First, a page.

On the one side, a handful of commercial fishermen who operate from Stonington Borough, the last port in Connecticut with a dock dedicated to their occupation. On the other, Eversource, the largest power supplier in New England, and its partner, a company based in Frederica, Denmark, that has more than 5,600 employees and an enterprise value of $165 billion.
The Constitution Wind project proposed by the two companies is competing for a long-term power supply contract from the Connecticut Department of Energy and Environmental Protection; the winner could be announced in June. According to published reports, the utility and the Danish company, Ørsted (known as DONG Energy until last November), have promised $80 million in annual energy savings, power for 100,000 homes, $16 millon in tax revenue, $4 million to support the state’s “cornerstone programs for low-income families,” $600,000 for energy-focused scholarships, $500,000 for local environmental partnerships, and $2 million to an economic development fund “to spur growth in the local economy.”
No doubt other bidders are making similar promises. We mention these details because, in a hard-boiled analysis, it’s probably no contest: The sum total of these fishermen’s economic losses from the potential disruption of wind energy infrastructure and operations pale in comparison to the possible benefits. But, this being New England, local considerations can upset the grandest of schemes: Witness the grass-roots organizing a year ago that forced the Federal Railroad Administration to withdraw the Old Saybrook to Kenyon portion of its Northeast Corridor plan.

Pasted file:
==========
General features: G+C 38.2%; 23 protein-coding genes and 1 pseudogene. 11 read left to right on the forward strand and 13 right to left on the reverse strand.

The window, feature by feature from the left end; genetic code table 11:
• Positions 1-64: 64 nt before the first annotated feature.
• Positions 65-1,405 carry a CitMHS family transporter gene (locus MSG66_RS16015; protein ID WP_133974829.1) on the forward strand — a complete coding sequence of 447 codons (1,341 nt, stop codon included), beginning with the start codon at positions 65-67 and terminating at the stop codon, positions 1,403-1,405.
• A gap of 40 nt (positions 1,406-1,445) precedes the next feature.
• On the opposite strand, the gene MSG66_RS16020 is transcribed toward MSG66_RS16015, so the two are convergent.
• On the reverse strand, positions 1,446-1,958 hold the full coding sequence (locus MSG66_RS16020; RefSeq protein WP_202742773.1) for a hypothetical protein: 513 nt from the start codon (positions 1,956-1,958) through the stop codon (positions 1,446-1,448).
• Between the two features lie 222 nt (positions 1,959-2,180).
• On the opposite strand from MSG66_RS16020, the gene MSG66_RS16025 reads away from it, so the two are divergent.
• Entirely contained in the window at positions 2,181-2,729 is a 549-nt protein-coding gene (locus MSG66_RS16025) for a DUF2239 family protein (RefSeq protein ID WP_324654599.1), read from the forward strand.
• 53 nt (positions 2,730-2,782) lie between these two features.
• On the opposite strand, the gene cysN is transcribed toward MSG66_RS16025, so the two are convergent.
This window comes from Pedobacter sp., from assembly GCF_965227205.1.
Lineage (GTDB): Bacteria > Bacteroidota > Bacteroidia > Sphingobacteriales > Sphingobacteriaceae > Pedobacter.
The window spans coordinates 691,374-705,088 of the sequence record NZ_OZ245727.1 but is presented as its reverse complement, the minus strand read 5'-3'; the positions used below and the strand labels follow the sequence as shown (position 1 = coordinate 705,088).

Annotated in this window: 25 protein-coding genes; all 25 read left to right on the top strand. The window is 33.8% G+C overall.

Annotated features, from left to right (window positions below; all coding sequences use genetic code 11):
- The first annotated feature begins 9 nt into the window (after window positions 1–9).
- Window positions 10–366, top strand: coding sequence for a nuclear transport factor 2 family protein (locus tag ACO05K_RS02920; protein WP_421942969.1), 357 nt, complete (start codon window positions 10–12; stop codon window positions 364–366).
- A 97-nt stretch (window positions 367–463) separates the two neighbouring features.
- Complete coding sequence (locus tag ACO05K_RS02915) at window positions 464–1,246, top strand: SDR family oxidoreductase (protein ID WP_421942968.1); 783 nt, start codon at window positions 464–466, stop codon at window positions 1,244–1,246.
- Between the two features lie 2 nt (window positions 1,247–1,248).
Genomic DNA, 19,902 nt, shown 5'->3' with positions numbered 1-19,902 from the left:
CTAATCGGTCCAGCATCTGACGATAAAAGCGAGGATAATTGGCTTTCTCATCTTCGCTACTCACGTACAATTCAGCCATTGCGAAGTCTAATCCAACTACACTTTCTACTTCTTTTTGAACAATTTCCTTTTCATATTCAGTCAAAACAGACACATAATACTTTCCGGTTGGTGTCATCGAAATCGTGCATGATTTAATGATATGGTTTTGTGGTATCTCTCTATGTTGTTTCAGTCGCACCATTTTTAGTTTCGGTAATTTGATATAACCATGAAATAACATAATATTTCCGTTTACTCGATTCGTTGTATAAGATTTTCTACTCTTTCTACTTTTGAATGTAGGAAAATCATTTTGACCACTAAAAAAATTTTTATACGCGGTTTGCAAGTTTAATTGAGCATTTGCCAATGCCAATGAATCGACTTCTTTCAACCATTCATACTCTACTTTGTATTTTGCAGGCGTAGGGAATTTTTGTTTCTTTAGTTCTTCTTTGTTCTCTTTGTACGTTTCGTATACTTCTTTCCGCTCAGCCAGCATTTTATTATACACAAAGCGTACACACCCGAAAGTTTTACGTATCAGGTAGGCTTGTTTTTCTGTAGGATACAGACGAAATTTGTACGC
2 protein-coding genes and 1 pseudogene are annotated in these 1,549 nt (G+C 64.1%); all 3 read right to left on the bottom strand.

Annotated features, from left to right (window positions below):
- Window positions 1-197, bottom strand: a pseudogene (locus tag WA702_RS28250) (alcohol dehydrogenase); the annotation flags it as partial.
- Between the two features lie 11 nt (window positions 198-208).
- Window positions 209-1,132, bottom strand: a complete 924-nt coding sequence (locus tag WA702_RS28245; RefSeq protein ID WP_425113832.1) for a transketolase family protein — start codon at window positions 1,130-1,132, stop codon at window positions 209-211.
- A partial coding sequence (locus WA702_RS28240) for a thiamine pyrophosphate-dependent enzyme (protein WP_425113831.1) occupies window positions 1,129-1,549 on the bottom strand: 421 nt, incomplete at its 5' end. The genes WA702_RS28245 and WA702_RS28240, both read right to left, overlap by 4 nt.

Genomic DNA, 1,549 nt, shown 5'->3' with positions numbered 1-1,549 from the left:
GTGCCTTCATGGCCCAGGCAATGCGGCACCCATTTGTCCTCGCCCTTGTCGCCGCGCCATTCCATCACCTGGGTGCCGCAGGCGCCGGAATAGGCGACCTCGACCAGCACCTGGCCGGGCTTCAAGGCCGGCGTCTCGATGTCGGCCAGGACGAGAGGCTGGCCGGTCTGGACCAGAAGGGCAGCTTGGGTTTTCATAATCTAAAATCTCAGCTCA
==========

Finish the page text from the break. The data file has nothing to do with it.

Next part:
Commercial fishing is vital to New England’s economy, and its contribution goes beyond its catch. The fishermen and the supply chain that depends on them are the “authentication” behind many other shoreline enterprises. The public in Connecticut, Rhode Island, and other states in the Northeast can be counted upon to support their fishermen. And that’s the point here: To influence the decision-making surrounding wind power development and other issues, the fishermen need to tell their story in an open and honest way, improve public awareness, and rally their fellow citizens to help them out.
State Sen. Heather Somers of Groton must have had something like this in mind when she convened a meeting last week at the Portuguese Holy Ghost Society in Stonington Borough. The topic was the wind farm, and she was there with fellow Republican Sen. Paul Formica of East Lyme, First Selectman Rob Simmons, state Port Authority chairman Scott Bates, of Stonington, and Selectman John Prue, who served as moderator. Fisheries experts and fishing association officials served as panelists and they heard from fishermen who expressed, in sometimes eloquent terms, their opinions about what might lie ahead. Seafood wholesaler Mike Gambardella had invited The Sun, but then in an embarrassing moment he said that “fishermen” didn’t want news coverage.
We obliged, and the fishermen spent an evening preaching to the choir. We can only speculate on what prompted this counterproductive approach: a personal grudge; political hogwash? Really, it’s not important. What was important was the information that the speakers shared on the turbines’ effects on wave action and squid reproduction; the impediments created by the underwater infrastructure; and other threats. People need to hear about these things and demand better information from the federal Bureau of Ocean Energy Management and other authorities.
Even such basic facts as the project’s location are not well known at this stage. It has been spoken of as “Connecticut’s first offshore wind farm,” but it’s not in Connecticut. Ørsted’s chief spokeswoman confirmed in an email to an Australian journalist that “We will be deploying additional generation within our existing federal lease area” to supply Connecticut utilities. The 200-megawatt Constitution Wind, part of Bay State Wind, would be built south of Martha’s Vineyard.